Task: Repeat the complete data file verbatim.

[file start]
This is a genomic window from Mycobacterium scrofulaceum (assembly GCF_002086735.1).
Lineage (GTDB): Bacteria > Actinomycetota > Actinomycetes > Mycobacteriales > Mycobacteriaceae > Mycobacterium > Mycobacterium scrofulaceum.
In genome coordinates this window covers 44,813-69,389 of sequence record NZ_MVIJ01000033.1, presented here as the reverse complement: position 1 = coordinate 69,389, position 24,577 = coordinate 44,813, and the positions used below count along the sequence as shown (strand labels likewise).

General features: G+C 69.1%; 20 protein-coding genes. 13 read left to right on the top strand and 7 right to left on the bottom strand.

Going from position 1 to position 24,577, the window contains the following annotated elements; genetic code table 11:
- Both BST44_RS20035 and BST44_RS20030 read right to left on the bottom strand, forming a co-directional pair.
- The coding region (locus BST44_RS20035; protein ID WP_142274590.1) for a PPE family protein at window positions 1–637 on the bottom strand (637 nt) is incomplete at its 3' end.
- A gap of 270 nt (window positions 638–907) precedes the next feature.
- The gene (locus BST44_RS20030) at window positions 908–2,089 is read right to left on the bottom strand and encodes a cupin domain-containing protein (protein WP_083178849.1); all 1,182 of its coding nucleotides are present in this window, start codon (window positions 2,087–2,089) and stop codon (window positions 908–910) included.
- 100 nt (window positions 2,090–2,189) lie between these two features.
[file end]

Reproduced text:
This is a genomic window from Mycobacterium scrofulaceum (assembly GCF_002086735.1).
Lineage (GTDB): Bacteria > Actinomycetota > Actinomycetes > Mycobacteriales > Mycobacteriaceae > Mycobacterium > Mycobacterium scrofulaceum.
In genome coordinates this window covers 44,813-69,389 of sequence record NZ_MVIJ01000033.1, presented here as the reverse complement: position 1 = coordinate 69,389, position 24,577 = coordinate 44,813, and the positions used below count along the sequence as shown (strand labels likewise).

General features: G+C 69.1%; 20 protein-coding genes. 13 read left to right on the top strand and 7 right to left on the bottom strand.

Going from position 1 to position 24,577, the window contains the following annotated elements; genetic code table 11:
- Both BST44_RS20035 and BST44_RS20030 read right to left on the bottom strand, forming a co-directional pair.
- The coding region (locus BST44_RS20035; protein ID WP_142274590.1) for a PPE family protein at window positions 1–637 on the bottom strand (637 nt) is incomplete at its 3' end.
- A gap of 270 nt (window positions 638–907) precedes the next feature.
- The gene (locus BST44_RS20030) at window positions 908–2,089 is read right to left on the bottom strand and encodes a cupin domain-containing protein (protein WP_083178849.1); all 1,182 of its coding nucleotides are present in this window, start codon (window positions 2,087–2,089) and stop codon (window positions 908–910) included.
- 100 nt (window positions 2,090–2,189) lie between these two features.